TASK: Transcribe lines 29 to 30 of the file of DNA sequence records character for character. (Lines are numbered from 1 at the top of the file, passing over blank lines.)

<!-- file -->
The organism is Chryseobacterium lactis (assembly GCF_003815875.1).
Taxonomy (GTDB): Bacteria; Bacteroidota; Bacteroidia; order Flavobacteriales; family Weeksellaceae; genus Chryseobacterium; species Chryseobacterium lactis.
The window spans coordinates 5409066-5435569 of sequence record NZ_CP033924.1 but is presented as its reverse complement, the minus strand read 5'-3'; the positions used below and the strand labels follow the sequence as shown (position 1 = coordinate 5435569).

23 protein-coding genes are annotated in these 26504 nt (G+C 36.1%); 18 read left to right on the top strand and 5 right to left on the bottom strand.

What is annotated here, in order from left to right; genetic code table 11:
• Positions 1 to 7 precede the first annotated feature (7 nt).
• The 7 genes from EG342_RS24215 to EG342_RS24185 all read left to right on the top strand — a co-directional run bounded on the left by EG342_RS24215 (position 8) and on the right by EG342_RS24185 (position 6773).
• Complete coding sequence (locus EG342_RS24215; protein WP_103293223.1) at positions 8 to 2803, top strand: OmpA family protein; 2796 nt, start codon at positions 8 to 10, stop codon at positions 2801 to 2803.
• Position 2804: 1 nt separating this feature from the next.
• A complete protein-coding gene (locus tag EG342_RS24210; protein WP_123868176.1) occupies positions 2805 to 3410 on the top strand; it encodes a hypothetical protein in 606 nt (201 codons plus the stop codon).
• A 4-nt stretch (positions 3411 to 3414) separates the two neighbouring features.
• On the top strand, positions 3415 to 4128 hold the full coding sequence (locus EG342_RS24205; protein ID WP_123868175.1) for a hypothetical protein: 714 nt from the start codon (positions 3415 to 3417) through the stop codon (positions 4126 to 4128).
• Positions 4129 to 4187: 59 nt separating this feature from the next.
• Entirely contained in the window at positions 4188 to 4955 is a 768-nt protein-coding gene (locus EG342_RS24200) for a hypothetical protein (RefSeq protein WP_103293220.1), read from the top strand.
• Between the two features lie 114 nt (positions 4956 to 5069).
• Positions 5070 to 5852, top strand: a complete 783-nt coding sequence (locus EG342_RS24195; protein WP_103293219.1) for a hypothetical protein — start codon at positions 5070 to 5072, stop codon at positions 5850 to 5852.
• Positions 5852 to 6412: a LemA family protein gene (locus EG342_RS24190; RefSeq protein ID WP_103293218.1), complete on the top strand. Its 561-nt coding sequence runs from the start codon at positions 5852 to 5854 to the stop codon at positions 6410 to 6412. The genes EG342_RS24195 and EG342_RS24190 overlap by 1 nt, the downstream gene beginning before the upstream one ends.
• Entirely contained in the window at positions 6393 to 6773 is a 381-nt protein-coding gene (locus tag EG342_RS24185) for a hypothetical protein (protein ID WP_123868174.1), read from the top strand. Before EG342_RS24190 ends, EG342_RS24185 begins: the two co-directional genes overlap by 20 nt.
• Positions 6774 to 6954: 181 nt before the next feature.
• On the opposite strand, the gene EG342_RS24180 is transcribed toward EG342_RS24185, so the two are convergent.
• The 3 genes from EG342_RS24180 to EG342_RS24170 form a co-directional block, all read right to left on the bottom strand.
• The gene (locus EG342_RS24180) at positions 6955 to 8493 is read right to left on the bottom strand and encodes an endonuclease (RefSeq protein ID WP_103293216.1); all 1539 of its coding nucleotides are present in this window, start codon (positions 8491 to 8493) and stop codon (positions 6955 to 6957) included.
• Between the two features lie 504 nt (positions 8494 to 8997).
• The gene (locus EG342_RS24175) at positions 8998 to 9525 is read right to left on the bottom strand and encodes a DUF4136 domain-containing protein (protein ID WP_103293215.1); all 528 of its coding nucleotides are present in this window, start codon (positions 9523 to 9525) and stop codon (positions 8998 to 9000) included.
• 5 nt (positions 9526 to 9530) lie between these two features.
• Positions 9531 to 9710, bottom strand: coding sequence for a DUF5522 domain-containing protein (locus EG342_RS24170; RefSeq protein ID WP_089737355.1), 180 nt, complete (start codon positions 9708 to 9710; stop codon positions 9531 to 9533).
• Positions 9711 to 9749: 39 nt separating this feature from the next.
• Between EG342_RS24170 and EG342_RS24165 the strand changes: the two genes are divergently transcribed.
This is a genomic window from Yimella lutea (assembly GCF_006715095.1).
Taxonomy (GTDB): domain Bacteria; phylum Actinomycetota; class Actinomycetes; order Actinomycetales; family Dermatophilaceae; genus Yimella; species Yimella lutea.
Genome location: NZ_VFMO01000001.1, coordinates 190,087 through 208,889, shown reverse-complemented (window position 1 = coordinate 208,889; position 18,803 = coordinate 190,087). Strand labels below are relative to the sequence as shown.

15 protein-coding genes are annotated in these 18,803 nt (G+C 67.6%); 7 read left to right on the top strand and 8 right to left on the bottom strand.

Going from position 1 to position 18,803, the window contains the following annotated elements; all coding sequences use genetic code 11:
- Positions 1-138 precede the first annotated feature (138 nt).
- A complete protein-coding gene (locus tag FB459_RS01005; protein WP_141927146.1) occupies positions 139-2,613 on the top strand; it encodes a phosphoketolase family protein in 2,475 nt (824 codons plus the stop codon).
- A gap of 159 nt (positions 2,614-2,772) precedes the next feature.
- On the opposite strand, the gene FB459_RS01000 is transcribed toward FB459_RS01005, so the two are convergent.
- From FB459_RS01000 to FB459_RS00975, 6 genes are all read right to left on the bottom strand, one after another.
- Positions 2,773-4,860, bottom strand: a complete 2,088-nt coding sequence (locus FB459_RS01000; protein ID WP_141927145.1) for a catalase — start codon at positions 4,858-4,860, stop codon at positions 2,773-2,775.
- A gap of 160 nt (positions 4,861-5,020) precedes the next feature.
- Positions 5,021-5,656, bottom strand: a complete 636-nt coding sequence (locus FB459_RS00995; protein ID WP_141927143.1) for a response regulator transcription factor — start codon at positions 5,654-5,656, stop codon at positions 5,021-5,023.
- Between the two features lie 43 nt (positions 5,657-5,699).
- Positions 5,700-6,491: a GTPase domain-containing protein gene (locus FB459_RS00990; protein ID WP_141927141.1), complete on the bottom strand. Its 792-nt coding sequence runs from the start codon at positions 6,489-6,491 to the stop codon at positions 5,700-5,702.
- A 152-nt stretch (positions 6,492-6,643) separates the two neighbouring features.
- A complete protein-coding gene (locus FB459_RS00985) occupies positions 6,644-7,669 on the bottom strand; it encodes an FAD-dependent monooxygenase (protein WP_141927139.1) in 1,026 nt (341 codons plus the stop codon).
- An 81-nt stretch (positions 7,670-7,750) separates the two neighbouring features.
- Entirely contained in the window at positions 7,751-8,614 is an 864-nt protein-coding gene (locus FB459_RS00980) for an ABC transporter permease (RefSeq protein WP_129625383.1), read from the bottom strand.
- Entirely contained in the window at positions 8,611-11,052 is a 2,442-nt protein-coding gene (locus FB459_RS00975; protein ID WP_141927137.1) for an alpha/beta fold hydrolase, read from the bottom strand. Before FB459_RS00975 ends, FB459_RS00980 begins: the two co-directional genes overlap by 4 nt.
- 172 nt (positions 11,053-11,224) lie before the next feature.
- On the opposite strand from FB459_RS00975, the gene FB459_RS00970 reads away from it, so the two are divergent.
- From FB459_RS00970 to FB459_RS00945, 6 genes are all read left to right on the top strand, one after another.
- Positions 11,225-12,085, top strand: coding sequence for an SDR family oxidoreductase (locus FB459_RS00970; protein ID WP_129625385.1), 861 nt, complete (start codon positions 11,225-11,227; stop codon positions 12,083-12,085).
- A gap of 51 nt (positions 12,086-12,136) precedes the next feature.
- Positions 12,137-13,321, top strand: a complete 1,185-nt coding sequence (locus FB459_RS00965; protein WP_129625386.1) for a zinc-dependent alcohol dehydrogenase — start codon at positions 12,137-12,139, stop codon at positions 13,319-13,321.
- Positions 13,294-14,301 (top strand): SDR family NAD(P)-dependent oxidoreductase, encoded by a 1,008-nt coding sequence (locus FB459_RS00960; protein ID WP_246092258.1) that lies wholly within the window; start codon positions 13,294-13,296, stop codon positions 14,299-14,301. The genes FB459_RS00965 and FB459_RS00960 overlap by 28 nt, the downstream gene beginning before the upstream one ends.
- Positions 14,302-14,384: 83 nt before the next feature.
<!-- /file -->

This is a genomic window from Yimella lutea (assembly GCF_006715095.1).
Taxonomy (GTDB): domain Bacteria; phylum Actinomycetota; class Actinomycetes; order Actinomycetales; family Dermatophilaceae; genus Yimella; species Yimella lutea.